Owens doesn't miss a trick


It figures that Laronja "Eek" Owens' favorite movies are action or fright flicks.

The Annapolis senior has been nothing short of a villain to Anne Arundel County boys basketball opponents for the past three years.

Owens, Anne Arundel County's Player of the Year last season and an All-Metro guard, has never lost to a county opponent in his three-year varsity career.

"Eek is one of the top five overall players that we have ever had at Annapolis," said Panthers coach John Brady, who considers Owens to be a "basketball genius."

"When it comes to court savvy and cleverness, nobody is better than Eek. He has more tricks than David Copperfield."

Annapolis is 63-4 overall with Owens in the backcourt. This season, the No. 5 Panthers are 14-1, including 10-0 in the county.

The Panthers will put their record of 69 consecutive regular-season wins over Anne Arundel teams on the line at 7:15 p.m. tomorrow at No. 17 Glen Burnie (11-3, 7-3).

Owens, who last season became the ninth Panther to score 1,000 career points (but the first as a junior) will be on center stage, and that's just fine with him.

"They'll be calling my name out in warm-ups, and teams do that all the time trying to distract me," said the 6-foot-1, 195-pound Owens. "It's kind of funny. It just makes me play harder. I like the pressure. Everybody wants to beat us, and that's what makes it great playing for Annapolis."

Nicknamed "Eek" after his dad, Zeke Owens, who played at Annapolis High more than 30 years ago, Owens has handled the pressure of being the go-to guy on the county's most-wanted team.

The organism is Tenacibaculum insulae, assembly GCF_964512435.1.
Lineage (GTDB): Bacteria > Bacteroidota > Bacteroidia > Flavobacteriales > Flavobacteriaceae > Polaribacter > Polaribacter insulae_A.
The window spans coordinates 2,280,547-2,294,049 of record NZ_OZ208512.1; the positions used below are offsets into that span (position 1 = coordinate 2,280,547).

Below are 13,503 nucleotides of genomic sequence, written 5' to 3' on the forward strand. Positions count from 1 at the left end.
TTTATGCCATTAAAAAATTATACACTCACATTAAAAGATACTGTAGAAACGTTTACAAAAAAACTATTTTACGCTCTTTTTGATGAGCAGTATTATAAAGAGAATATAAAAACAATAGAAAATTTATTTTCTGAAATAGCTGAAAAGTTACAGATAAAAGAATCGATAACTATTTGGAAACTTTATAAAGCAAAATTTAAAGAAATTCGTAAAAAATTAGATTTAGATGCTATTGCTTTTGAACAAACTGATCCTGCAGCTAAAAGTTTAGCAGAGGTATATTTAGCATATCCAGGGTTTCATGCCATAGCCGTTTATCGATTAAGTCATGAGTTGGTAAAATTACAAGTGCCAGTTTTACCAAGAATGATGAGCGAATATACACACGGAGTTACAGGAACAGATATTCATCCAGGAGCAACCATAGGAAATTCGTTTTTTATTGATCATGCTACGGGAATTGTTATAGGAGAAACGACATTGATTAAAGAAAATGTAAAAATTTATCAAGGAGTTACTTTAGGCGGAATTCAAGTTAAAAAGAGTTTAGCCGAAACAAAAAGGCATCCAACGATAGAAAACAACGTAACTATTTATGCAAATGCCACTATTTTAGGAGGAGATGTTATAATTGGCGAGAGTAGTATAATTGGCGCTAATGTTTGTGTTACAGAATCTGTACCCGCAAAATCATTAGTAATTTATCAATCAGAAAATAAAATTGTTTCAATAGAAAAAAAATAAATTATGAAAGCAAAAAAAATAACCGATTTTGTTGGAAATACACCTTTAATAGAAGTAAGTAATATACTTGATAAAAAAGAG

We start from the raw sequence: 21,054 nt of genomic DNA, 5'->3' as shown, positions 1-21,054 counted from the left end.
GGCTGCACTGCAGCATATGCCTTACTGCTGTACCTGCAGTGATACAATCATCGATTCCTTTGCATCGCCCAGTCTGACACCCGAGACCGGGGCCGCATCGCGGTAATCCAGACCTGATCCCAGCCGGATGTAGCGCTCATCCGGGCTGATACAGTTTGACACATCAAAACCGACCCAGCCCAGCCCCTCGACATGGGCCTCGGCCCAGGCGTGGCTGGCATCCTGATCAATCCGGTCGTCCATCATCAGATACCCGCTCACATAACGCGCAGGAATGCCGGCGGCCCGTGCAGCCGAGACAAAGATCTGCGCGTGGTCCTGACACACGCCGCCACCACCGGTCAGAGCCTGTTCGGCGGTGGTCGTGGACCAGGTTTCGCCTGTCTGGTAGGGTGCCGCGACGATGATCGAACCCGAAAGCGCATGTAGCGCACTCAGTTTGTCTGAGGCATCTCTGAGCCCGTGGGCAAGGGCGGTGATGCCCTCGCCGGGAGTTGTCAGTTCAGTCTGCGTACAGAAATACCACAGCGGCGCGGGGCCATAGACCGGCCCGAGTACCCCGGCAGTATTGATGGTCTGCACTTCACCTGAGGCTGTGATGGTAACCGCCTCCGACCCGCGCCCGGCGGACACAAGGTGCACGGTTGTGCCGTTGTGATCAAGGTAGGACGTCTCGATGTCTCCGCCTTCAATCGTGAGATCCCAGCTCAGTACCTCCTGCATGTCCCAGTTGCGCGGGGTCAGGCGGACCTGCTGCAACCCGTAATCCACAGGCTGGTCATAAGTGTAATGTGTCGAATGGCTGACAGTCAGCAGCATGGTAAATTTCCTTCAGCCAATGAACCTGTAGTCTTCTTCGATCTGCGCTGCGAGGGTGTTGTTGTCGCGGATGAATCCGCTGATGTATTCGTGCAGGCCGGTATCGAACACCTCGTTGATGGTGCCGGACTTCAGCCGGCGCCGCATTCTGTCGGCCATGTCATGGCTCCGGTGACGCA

He is currently the county's leading scorer, averaging 23.3 points in 15 games.

His strength, quickness, creativity and ability to finish have enabled him to score on the move or from the perimeter.

Those attributes have helped him score 1,414 career points, just 93 shy of 2000 graduate Thomas Hawkins, who is second in Annapolis history.

Chances of passing former teammate Marcus Neal, who graduated in 2001 with 1,744 points, are remote, but that's irrelevant to Owens.

"It means a lot to me to be that high because throughout my career I've played hard and done whatever I've had to do to help this program," said Owens, who relishes assists as much as points.

"It's not about what I score. It's about playing my game and doing what it takes to win."

Brady said Owens is a very unselfish player whose work ethic is like that of his favorite player. "Michael Jordan is my favorite player because of his attitude and being such a hard worker," Owens said.

The same can be said of Owens, who is always looking for ways to improve his game, which he intends to take with him to the collegiate level.

"I've actually learned things from him," said Brady, who hopes to use Owens as a speaker at a clinic this summer. "He knows so many little things that he has picked up playing and observing -- things you won't get in a textbook. He has unique ways to guard players and to use his body on offense."

Owens has watched many NBA and college games on TV and is into basketball video games. "I'm the kind of person who studies the players and what they're trying to do," he said. "That's how I pick up a lot of things."

One of his favorite tricks is to pester the other team's top scorer by constantly tapping the elbow of his shooting arm.

"They usually get pretty frustrated," said Owens, who doesn't care to give away too many secrets.

It's no secret that the young senior, who won't be 18 until October, wants to succeed off the court as well.

He recently retook the SAT to try to raise his score. Brady predicts if he doesn't play Division I next year, he will after junior college.

"My goal is to get a college degree and some day start my own business," Owens said. "Or maybe I will coach."

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